We were sitting on the cliffs as darkness fell, obscuring our view of the niches across from us where the giant Buddhas had for centuries smiled upon the fertile valley. It had only been a few years before that they were blasted away by the Taliban.
The young man who sat close to me, a translator I had hired in Kabul, was curious about the ways of the West, asking me if I had a girlfriend.
My answers baffled him, as I told him not all men have to be with a woman; they can find companionship in other ways. For the twelve hours on the rough and tumble, largely unpaved road between the Afghan capital and Bamiyan, I had spoken in the same riddles whenever he asked about my relationships, his face twisted with confusion as he tried to comprehend me.
Only in the morning, as we were leaving the hotel, did he put it all together. And it was in this way that he understood the feelings he had also been unable to grasp about himself, to define the way he too felt about other men. Certainly he knew men could be attracted to other men, something often expressed sexually by Afghan males beginning in puberty. Yet for him, the sense of who and what he was ran deeper beyond mere sexual attraction.
I was reminded of the translator this last month, as the unusual confluence of Gay Pride season and Ramadan, both of which just ended, along with the Orlando massacre, led to a growing form of mutual understanding within both the Muslim and LGBT communities.
Both groups, now sometimes seen together at Pride marches and other demonstrations carrying signs against Islamophobia and homophobia, are trying to seek new ways of working with each other and see where interests overlap, despite past obstacles.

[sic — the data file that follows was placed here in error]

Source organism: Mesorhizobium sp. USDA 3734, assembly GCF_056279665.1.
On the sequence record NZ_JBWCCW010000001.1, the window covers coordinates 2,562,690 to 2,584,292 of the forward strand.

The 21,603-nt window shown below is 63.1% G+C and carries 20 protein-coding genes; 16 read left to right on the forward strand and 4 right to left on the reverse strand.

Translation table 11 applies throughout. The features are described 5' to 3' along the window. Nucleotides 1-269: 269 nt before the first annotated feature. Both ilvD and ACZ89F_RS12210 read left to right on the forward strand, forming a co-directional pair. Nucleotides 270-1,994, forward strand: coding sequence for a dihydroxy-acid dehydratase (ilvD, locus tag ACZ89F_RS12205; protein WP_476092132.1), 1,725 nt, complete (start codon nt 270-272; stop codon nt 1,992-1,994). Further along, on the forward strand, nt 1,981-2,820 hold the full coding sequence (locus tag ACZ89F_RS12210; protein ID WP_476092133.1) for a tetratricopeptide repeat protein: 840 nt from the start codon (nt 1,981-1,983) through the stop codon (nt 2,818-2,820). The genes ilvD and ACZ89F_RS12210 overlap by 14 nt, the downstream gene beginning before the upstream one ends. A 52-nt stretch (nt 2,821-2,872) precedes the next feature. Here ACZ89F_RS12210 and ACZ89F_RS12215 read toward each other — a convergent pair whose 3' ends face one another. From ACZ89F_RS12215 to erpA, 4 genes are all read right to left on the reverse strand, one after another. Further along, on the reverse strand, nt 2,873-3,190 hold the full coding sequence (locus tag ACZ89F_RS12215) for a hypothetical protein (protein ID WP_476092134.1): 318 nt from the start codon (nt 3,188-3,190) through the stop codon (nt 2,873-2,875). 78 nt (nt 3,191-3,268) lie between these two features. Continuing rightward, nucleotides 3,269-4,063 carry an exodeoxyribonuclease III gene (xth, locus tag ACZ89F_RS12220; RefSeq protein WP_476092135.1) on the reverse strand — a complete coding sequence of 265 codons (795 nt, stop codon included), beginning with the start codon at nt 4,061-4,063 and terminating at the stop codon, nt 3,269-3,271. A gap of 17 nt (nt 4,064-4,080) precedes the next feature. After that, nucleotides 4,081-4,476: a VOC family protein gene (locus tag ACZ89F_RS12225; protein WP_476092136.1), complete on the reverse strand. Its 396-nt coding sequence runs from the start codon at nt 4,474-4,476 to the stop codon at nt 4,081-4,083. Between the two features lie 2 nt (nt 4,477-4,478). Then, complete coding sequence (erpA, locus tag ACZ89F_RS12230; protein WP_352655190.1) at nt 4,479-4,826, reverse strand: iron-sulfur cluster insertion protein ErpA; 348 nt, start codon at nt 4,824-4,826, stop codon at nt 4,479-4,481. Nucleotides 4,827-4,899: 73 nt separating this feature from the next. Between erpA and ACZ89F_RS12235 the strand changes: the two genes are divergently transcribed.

Some of the communication has included outspoken LGBT Muslims themselves like Imam Daayiee Abdullah, to coordination among groups in various cities, including in New York, where the organization Women for Afghan Women, which advocates on Afghan women’s issues, held a forum with the city’s chapter of SALGA, a group for South Asian LGBTs, and other advocacy groups on how LGBTs and Muslims, particularly Afghans, can work together on these issues.
Perhaps this new communication will mean that fewer men like Omar Mateen, the Orlando killer, thought to possibly be gay or at least in some way attracted to men (though the FBI found no evidence of the same), will grow up confused about their sexuality and place in the world.
In my own travels, distilled in the book I edited, Gay Travels In The Muslim World, I sometimes came across circumstances which called to mind the need for such communication, sometimes in places with little knowledge of homosexuality as we know it, such as Afghanistan, where Omar Mateen's family was from.
To be sure, Mateen’s circumstances were different from those of my translator. Mateen was born in the United States, not in a war town country, cut off from media and other ways of learning to understand his sexuality.
Soon after the American invasion of Afghanistan in the aftermath of September 11th, I read of the seeming paradox of Taliban killings of men who had sex with men, while they simultaneously engaged in the same behaviors themselves.
As a gay journalist, I decided to venture into Afghanistan to learn more firsthand, reporting for LGBT publications in the United States like Gay City News, the now defunct Genre and others.